The first annual assessments from Europe also indicate a strong push for renewables that contributed 40 percent of national electricity production in Germany and Spain, as well as one third in the U.K. On the other side of the big pond, in the U.S., PV Magazine has identified a “Solar tsunami” with “an unprecedented, massive volume of solar projects” underway in the U.S. The country “might build 18 GW of solar power in 2019, and just over 19 GW in 2020”.

WNISR NEWS: Since its launch on 4 September 2018 at Chatham House in London (U.K.), WNISR2018 has been presented at events/meetings in Paris (France), Karlsruhe, Freiburg, Berlin (Germany), Washington, D.C. (U.S.), Seoul (South Korea), Beijing, Macao (China), Tokyo (Japan), Taipei (Taiwan). Additional presentations are planned for in Zürich (Switzerland), Grenoble (France) and Brussels (Belgium).

What They Say…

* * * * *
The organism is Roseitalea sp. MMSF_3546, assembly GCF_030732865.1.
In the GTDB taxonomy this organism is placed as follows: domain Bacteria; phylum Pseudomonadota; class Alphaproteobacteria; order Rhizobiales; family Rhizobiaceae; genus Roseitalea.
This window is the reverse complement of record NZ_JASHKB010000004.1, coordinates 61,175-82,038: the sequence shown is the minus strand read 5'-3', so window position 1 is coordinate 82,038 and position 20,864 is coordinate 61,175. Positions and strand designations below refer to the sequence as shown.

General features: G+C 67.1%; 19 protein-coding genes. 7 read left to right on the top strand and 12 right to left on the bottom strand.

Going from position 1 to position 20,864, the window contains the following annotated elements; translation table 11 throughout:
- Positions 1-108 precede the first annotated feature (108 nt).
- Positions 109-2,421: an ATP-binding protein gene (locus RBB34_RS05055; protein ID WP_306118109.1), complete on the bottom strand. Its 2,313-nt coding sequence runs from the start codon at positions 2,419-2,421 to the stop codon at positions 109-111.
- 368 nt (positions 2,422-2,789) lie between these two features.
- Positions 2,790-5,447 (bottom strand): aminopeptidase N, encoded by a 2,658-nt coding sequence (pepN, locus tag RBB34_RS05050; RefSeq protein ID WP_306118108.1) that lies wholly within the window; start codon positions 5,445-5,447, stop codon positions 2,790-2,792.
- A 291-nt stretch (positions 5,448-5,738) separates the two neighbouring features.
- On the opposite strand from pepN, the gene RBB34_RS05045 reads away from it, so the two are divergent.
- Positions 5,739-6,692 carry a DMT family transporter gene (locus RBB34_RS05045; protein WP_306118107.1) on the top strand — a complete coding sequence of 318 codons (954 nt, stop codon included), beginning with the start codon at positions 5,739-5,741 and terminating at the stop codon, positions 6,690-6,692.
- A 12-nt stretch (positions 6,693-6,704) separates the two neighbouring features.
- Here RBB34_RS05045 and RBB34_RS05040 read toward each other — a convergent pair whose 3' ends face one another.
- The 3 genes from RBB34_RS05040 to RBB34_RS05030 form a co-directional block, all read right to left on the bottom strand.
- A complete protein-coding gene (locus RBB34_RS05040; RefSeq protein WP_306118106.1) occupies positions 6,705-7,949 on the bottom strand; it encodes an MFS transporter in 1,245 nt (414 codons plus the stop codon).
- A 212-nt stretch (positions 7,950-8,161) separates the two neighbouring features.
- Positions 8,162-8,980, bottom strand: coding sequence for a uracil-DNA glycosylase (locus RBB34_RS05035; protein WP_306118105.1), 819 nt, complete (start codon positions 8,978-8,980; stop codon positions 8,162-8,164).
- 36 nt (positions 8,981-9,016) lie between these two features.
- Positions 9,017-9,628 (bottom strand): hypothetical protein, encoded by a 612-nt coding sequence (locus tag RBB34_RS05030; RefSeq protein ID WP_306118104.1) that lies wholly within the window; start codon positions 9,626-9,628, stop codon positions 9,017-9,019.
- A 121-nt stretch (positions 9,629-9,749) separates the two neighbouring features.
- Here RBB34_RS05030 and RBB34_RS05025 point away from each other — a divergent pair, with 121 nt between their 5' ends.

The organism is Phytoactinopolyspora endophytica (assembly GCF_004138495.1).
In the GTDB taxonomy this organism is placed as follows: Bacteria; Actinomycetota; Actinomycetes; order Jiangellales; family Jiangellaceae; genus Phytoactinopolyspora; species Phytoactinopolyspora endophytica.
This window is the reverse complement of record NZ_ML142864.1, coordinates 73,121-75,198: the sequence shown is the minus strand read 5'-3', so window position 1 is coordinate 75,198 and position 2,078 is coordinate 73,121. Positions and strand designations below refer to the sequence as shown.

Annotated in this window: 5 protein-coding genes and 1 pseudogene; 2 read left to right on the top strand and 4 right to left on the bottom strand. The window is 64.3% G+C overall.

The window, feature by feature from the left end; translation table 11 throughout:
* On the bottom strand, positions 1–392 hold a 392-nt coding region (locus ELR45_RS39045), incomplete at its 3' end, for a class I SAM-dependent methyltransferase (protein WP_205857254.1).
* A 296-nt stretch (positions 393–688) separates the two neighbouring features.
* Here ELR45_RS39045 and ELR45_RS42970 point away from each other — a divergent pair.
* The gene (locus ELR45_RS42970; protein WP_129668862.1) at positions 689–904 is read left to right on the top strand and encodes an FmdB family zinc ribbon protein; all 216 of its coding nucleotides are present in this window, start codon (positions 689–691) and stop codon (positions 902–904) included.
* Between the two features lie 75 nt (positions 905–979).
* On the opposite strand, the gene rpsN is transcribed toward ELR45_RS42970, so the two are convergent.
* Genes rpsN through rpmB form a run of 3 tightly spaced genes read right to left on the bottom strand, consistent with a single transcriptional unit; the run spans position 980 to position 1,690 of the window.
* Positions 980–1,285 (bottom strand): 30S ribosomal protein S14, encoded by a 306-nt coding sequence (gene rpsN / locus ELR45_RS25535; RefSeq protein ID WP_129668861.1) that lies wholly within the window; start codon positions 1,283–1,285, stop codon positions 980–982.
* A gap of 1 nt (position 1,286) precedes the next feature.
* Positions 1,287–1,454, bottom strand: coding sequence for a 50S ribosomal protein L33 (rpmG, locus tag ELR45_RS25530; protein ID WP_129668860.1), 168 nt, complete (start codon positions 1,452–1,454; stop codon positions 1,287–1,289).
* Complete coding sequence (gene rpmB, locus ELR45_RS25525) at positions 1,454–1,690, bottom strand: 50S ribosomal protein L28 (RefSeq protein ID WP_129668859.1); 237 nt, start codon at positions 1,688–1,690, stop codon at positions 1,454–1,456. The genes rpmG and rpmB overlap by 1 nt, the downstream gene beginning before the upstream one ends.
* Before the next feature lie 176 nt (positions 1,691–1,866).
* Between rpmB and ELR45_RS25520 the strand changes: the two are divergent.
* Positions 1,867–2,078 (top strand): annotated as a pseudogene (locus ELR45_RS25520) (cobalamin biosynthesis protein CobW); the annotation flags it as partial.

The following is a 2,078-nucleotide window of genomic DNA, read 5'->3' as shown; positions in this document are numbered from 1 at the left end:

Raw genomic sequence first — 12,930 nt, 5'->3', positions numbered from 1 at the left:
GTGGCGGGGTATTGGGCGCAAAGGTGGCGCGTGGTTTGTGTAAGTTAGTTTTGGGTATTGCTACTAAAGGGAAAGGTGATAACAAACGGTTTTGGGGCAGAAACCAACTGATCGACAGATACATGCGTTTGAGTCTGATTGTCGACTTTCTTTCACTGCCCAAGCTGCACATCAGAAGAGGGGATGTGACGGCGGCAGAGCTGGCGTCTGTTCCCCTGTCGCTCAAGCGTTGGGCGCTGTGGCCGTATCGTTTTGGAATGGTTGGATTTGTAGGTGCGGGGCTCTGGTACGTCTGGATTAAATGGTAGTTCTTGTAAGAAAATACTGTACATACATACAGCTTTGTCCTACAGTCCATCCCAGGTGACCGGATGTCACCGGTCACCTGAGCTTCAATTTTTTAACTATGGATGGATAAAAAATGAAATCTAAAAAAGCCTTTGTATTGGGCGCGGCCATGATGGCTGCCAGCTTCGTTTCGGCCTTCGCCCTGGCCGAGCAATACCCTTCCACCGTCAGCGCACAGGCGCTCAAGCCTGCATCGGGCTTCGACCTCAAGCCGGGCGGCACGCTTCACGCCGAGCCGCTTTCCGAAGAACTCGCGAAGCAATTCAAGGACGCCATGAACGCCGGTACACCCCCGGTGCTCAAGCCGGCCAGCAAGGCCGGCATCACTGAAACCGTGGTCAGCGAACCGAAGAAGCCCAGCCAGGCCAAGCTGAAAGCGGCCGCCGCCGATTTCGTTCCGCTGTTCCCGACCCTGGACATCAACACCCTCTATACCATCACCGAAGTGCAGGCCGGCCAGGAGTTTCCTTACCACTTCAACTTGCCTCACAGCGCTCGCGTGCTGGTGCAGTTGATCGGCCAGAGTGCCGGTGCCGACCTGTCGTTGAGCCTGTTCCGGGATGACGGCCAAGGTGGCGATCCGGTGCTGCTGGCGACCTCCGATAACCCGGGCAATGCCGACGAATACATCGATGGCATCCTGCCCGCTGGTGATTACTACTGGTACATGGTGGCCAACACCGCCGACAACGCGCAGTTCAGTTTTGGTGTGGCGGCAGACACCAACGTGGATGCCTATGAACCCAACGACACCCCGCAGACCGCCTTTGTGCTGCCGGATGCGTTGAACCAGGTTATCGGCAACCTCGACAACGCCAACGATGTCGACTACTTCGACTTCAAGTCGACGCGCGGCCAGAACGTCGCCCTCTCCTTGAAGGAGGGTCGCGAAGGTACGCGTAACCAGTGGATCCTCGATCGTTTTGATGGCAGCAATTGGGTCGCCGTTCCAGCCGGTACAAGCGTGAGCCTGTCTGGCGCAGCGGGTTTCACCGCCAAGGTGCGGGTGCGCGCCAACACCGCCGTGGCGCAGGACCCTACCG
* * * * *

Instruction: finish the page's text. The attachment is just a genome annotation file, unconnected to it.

"Without the WNISR we would lack a sound database on the reality around nuclear new-build programs internationally."

Dr. Dörte Fouquet

Lawyer, Partner Becker-Büttner-Held, Germany, April 2018
"I rely on WNISR’s reports with complete confidence that they will be trusted and respected for the accuracy of their data and the expertise of their analyses."

Diane Curran

Attorney, Washington DC, USA, March 2018
"This 2017 World Nuclear Industry Status Report is perhaps the most decisive document in the history of nuclear power. The report makes clear, in telling detail, that the debate is over."

S. David Freeman

former Chairman of the Tennessee Valley Authority (TVA), in the Foreword to WNISR2017, U.S.
"Der WNISR ist eine hervorragende und wegen seiner Unabhängigkeit unerlässliche Wissensbasis für Entscheidungsträger aus Politik und Wirtschaft."